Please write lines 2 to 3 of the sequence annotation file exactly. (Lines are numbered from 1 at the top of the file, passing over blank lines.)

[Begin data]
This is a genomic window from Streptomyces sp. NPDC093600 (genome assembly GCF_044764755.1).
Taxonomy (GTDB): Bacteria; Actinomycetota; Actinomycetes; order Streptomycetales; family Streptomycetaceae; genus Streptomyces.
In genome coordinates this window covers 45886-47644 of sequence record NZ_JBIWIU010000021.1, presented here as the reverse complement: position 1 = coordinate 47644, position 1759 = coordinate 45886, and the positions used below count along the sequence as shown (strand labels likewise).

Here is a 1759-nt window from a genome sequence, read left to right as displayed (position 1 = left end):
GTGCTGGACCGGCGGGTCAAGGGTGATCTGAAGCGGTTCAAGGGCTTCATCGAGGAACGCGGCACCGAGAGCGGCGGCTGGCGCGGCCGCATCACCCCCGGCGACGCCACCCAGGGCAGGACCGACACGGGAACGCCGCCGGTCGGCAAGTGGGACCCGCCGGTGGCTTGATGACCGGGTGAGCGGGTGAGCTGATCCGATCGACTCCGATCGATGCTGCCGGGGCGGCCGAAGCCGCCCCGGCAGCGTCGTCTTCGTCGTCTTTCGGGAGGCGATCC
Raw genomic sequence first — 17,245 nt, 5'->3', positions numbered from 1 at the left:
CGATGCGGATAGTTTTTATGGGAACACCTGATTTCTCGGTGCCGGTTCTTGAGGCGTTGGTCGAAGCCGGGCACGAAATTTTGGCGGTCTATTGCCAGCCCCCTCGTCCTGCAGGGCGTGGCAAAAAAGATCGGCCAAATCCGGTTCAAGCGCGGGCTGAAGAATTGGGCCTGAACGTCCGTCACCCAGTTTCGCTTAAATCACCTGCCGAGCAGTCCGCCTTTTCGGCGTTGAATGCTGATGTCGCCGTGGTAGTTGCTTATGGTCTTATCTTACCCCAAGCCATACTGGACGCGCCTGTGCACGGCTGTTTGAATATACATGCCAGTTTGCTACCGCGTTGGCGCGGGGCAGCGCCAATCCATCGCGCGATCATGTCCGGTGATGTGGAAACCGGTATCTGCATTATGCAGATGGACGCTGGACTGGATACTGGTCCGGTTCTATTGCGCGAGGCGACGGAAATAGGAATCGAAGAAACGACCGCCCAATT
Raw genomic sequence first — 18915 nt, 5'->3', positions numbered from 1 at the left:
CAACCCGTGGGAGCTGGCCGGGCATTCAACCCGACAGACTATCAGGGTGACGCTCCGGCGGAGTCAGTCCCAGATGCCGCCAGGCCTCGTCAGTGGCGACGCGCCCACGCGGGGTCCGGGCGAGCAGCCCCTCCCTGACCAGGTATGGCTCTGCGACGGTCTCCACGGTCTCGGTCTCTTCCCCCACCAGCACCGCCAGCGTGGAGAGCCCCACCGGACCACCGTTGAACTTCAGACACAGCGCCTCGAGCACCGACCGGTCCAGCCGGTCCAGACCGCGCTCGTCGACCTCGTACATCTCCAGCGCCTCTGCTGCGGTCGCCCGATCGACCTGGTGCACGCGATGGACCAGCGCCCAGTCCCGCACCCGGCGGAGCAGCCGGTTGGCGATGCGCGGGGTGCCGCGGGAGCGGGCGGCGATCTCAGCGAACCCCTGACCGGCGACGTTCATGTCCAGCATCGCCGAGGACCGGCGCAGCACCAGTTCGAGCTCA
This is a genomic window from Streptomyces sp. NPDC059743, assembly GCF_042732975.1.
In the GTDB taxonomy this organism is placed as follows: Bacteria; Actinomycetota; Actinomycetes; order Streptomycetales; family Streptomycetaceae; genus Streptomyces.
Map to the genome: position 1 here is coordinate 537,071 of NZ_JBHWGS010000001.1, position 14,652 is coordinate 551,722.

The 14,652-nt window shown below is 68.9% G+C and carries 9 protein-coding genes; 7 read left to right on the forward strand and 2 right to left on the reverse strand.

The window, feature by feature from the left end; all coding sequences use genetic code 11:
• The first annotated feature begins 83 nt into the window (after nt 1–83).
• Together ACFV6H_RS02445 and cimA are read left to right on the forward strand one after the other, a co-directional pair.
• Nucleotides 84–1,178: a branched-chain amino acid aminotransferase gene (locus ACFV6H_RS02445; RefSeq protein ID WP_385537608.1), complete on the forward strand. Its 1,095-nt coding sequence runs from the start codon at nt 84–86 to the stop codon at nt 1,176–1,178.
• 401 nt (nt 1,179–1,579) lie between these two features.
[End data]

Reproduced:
Taxonomy (GTDB): Bacteria; Actinomycetota; Actinomycetes; order Streptomycetales; family Streptomycetaceae; genus Streptomyces.
In genome coordinates this window covers 45886-47644 of sequence record NZ_JBIWIU010000021.1, presented here as the reverse complement: position 1 = coordinate 47644, position 1759 = coordinate 45886, and the positions used below count along the sequence as shown (strand labels likewise).